There was debate whether or not Iraq should be invaded or if soldiers should remain in Afghanistan. People looked back at World War 2 and viewed that war as a war that was both good and just. The American involvement in the war was deemed necessary; however, it wasn’t as simple as one may believe.
The American people were divided in the decision to send military aide. There was even more discontent when the subject of actually joining Britain and France in the war. Only when Pearl Harbor was bombed by the Japanese and Germany declared war on the United States did the Americans decide it was time to enter the war. Up until that moment, America was divided between isolating themselves and intervening.
Lynne Olson penned a book, Those Angry Days, that describes the inner workings behind the debates of the US entering the war, npr reports.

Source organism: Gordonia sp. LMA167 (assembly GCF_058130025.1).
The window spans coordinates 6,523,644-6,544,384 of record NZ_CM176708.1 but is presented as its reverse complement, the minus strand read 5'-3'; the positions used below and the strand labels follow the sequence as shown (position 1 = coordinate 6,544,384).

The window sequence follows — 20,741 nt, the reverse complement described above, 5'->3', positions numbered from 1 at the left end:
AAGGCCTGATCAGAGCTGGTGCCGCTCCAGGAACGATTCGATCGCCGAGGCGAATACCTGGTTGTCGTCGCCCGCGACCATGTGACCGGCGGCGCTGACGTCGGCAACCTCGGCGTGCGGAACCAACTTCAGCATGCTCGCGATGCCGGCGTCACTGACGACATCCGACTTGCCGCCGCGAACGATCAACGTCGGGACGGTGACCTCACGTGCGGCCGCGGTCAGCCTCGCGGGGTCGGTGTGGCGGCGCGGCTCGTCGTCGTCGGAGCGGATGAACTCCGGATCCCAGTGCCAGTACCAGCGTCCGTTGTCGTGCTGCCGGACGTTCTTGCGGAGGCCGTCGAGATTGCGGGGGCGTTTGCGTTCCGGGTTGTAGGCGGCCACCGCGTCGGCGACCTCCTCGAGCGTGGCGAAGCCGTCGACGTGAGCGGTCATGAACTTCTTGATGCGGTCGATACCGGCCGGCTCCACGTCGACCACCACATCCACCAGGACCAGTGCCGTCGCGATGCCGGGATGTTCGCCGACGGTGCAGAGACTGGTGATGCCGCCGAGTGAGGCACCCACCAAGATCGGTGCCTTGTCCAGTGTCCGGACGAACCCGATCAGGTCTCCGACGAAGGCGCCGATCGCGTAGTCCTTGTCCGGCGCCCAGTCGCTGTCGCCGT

In her book, she describes Presidents Roosevelt’s desire to intervene, whereas Charles Lindbergh urged the nation to remain solitary and isolate themselves from the conflict.
Lindbergh was often painted as a Nazi sympathizer, however the accusations weren’t entirely true. While the man was a racist and shared the view that whites were superior to those who were not of the same race, he did not condone what the Germans were doing.
When the US entered the war, Lindbergh wanted to fly for his nation. Roosevelt did not allow Lindbergh to fly, however Lindbergh had friends who arranged for him to act as a civilian consultant to fly testing planes in the South Pacific.
“Charles Lindbergh was never happier than in a cockpit,” Olson says. ” … He didn’t really like politics at all, but [the cockpit] was his place.”